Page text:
These are strange days in television. There’s a rising tide of discontent towards Hollywood for not being diverse enough when casting, and a growing number of kids shows attempting to deviate from their original course of classic, well-done video making. In the midst of this, one new development has now hit the screen.
A few weeks ago, I was watching The Late Show with Stephen Colbert when he brought up the fact that Sesame Street is now moving to HBO from their longstanding distribution by PBS.
My first reaction when hearing the news was, What is going on? Are the producers of Sesame Street crazy? Now, I did not grow up watching Sesame Street but I know a great deal of people who did, young and old. Moving a quite popular kids show from a respectable network television distributor to HBO–the network that brings us Game of Thrones and Entourage–seems a bit kooky. How would would the makers of Sesame Street send it to a subscription viewing service (attracting less viewers), that is know for it’s not so family style programming (I’ll refrain from examples) and expect to succeed?
According to The Children’s Workshop, the producers of the show, the switch was made because the earnings on PBS were on a downward trend. From a business standpoint, I guess I can stomach the fact that money is a deal maker. However, my main rub lies with the changes and consequences of switching to a cable distributor like HBO.
GIven that Sesame Street appeals to people of all socioeconomic classes, and the viewers do not have to pay for PBS, the most notable difference will be a drop in viewership by families and people who cannot afford subscriptions to HBO for $160 year. Many families who cannot send their child to preschool and other child developmental systems use Sesame Street to educate their children. Now with the subscription charge, poorer families will be without a way to give their children at least some form of learning.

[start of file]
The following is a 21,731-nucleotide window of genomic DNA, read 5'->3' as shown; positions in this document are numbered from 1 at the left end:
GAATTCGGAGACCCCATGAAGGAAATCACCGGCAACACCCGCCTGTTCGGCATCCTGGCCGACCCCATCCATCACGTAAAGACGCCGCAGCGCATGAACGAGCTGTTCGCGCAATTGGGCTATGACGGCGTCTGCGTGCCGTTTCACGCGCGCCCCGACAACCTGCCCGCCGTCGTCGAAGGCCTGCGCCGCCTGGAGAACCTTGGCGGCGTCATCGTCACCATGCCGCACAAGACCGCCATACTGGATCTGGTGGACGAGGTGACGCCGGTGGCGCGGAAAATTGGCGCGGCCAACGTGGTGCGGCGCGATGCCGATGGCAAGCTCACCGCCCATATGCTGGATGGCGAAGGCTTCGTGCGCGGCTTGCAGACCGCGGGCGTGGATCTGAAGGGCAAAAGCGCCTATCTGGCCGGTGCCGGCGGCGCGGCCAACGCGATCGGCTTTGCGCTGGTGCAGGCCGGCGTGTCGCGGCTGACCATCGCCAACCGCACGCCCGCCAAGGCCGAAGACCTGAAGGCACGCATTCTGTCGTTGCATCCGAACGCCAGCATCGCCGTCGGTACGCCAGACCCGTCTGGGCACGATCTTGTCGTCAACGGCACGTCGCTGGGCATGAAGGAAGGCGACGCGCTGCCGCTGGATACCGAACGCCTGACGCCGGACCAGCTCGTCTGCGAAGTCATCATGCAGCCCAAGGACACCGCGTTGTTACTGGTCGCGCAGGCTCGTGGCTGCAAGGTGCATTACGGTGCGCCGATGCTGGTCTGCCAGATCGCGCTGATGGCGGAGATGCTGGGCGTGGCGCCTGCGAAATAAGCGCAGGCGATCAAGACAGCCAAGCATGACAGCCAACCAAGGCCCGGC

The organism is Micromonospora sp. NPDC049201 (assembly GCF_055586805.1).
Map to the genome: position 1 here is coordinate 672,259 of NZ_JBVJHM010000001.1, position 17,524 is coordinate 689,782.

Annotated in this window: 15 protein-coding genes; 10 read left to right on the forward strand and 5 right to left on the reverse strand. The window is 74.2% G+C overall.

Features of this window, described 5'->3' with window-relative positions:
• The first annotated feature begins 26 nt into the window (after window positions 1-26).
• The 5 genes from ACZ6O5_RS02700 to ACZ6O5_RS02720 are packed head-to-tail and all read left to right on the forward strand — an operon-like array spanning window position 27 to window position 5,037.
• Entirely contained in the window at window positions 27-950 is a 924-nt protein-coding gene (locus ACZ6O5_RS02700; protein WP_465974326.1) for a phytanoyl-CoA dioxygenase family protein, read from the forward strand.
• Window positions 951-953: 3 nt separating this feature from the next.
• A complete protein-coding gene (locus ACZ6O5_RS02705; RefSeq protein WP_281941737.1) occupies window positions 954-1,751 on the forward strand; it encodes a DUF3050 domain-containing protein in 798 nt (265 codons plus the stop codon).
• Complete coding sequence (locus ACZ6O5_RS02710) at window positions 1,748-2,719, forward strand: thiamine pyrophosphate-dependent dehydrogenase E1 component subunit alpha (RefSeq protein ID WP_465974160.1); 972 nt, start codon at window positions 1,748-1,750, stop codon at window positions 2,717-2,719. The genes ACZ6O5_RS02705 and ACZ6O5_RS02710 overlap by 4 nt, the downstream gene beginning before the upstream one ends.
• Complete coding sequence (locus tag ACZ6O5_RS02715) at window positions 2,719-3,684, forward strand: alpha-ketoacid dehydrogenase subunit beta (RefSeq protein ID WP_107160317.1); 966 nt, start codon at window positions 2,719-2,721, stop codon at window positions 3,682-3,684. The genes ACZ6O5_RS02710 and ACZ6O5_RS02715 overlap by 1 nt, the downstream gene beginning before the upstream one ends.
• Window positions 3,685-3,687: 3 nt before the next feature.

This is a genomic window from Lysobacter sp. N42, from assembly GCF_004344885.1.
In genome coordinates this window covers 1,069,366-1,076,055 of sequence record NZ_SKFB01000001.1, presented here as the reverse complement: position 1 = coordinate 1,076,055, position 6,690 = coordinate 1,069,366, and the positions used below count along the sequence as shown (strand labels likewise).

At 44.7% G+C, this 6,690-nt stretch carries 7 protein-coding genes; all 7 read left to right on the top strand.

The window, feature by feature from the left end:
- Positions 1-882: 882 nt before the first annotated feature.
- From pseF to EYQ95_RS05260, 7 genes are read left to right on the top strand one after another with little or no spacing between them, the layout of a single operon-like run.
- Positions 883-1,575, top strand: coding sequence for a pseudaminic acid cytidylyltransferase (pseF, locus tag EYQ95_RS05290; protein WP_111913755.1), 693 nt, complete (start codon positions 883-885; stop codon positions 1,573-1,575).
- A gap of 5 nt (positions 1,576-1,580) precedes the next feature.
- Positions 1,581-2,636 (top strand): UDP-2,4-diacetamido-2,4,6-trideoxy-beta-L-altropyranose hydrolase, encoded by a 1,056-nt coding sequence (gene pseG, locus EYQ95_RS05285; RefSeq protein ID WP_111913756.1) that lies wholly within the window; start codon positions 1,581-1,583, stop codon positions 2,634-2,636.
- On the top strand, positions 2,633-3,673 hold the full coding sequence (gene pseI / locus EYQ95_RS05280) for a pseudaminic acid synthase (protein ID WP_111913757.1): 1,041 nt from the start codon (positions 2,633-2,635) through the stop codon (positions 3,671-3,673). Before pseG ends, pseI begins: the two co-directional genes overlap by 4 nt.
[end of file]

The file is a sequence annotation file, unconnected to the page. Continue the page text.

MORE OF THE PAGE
The network switch is not the only change coming to the show. Originally, Sesame Street was more of a generalized show, that covered numerous topics and ideas throughout 1 hour of programming. Not only will the show get cut in half (which mind you, will seriously hamper the ability to get programming across) but the show will get a specific theme for each airing. Whether from critical thinking, to numbers, to people skills, the idea is that if you them the show, the ideas will be more succinct in children’s minds than if the show was more generalized.
The new Sesame Street neighborhood is also going to have almost a complete overhaul. Cookie Monster will be fighting a villain, Big Bird is moving to a nest, Bert and Ernie are being relegated to guest stars, and Oscar the grouch will have some sort of interconnection between different trash, compost, and recycling cans, and Wifi will be installed! Seriously: why do you need wifi on Sesame Street? Are the human guest stars unable to live without internet? Why all of now does Big Bird need to move to a nest? I guess my point is here, that the show’s complete overhaul will lose some important aspects and make people who watched the original show nostalgic for the past.
Since the move, Sesame Street producers have come under fire for their complete revamp of the show and from my point of view, justly so. The change of so many classic Sesame Street things all at once will eventually destroy the shows viewer base. I disapprove of the move and feel that just because you need money, means that you should completely refigure a perfectly good thing.